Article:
The Statistical Society of Australia is pleased to announce the following webinar:
Getting to know our “cell mates”: A practical approach to microbiome analysis through a biostatistician’s lens.
· When: 19 June 2020 12:00 PM – 1:30 PM (AEST)
· Location: via Zoom, check local time, time stated is AESTAbout this webinar
At one point it was believed that we have 10 times more bacteria than human cells leading to the claim that we are more bacteria than human. It is thus natural that we try and learn more about our living arrangements with our mates. Microbiome research is one of the many fields studying the relationship between humans and bacterial. The field was given a boost in 2008 with the birth of human microbiome project, which facilitates characterisation of the human microbiota to further our understanding of how the microbiome impacts human health and disease. Since then, studies collecting samples for characterisation of microbiome in different area of the body have increased exponentially. So far, a lot has been learnt on how our well-being (or not) is influenced by microbiome. Recent interesting findings include the suspected link between microbiome and autism spectrum.
This webinar will be a walk-through of stages of extracting insights from microbiome data. Using a practical example, we will start with raw reads from microbiome samples and transform them into information that can be readily used by policy makers and digestible by the general population. Focus will be on the basic concepts and implementation rather than technical details. References will be provided for those interested in technical details and further reading.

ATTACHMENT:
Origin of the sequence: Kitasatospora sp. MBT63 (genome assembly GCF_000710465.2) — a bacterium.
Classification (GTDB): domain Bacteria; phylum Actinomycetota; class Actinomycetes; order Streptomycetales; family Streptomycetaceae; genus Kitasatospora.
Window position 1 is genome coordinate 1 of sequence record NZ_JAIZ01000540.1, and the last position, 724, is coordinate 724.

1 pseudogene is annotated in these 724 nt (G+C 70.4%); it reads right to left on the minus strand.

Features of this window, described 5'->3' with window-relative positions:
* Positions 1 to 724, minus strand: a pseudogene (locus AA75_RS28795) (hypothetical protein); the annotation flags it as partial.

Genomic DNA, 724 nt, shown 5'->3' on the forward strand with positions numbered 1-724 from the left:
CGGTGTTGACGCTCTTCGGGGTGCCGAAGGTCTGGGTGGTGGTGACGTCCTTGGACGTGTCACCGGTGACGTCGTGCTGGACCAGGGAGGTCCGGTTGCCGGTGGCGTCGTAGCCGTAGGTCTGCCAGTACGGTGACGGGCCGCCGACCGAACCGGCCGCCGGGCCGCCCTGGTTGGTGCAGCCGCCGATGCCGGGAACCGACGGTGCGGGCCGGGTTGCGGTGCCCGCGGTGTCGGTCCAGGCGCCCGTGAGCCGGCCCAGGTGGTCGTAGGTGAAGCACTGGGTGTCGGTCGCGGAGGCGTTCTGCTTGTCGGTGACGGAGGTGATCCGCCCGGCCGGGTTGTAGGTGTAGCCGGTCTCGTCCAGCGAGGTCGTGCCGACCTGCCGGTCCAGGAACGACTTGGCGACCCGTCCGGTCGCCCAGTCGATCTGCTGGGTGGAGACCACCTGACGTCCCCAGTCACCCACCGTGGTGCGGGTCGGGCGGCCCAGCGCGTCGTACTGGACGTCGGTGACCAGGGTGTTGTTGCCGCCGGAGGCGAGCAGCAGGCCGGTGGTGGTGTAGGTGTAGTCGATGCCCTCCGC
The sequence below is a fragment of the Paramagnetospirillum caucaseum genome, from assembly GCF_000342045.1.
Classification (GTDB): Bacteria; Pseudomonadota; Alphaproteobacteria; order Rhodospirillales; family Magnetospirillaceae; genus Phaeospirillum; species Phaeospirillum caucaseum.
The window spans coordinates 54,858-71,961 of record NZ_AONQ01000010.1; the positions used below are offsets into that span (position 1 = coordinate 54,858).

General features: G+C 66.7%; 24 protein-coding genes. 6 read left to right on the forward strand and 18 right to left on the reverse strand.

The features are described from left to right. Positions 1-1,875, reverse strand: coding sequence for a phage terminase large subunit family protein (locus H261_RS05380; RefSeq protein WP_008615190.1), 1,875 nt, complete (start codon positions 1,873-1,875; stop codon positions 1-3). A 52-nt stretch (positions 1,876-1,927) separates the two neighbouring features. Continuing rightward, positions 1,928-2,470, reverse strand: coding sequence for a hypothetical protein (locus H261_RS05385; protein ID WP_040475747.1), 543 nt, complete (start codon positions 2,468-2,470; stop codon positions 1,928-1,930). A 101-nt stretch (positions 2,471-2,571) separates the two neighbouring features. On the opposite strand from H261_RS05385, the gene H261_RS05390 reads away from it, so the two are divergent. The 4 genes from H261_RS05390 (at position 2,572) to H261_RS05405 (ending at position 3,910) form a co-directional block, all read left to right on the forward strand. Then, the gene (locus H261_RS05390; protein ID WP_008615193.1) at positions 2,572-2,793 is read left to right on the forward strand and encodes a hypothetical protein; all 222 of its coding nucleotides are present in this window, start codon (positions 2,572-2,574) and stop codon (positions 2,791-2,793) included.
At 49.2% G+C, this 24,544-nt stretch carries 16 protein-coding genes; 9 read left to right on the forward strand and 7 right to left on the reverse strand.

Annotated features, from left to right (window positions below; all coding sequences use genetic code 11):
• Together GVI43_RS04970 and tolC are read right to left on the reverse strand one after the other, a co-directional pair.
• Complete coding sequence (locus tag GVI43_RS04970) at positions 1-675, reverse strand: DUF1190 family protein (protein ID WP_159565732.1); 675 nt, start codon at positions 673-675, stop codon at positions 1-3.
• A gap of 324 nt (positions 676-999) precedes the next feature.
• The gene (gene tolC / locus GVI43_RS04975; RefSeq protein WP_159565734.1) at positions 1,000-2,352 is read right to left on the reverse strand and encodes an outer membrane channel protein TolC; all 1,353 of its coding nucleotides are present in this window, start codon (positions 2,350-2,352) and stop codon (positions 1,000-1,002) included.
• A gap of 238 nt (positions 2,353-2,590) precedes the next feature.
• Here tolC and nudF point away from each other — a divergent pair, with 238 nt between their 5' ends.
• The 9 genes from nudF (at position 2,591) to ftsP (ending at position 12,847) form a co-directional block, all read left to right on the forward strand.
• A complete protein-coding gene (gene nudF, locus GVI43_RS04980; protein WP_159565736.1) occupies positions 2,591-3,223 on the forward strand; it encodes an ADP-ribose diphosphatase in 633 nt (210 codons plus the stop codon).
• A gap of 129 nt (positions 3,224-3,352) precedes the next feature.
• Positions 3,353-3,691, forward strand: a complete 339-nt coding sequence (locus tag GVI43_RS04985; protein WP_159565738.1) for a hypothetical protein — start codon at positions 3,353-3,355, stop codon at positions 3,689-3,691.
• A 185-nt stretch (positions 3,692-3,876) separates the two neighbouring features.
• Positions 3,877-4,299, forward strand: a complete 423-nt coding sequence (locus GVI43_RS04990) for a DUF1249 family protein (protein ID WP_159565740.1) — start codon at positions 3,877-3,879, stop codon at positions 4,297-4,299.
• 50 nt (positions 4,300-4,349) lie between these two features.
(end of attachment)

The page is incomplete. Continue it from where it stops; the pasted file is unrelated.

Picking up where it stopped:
Topics to be discussed will include:
- Processing of raw reads.
- Hypothesis definition: Alpha diversity vs Beta diversity.
- Exploration and visualization of microbiome data.
- Statistical methods for analysis of microbiome data and their implementation in R.
About the presenter
Dr Elasma Milanzi obtained her Doctor of Science in mathematics (Biostatistics) from Universiteit Hasselt, in Belgium. Her areas of interest include; methods and applications for mixed models, survival analysis, dimension reduction and microbiome data. She currently does independent statistical consulting and training, is an honorary research fellow in Biostatistics with the university of Melbourne and heads the Analytics and Research team at the start-up company, Halogen Health. She has more than 5 years’ experience in lecturing biostatistics subjects to postgraduate students at top universities in Australia and Europe. She became interested in microbiome analysis during her collaboration with the Allergy and lung health unit at the University of Melbourne.
This event is free but you will need to register. After registering, you will receive a confirmation email containing information about joining the meeting.
The webinar will be recorded and made available on the webinar page of the SSA website in due course.
If you have any questions, please contact Marie-Louise Rankin.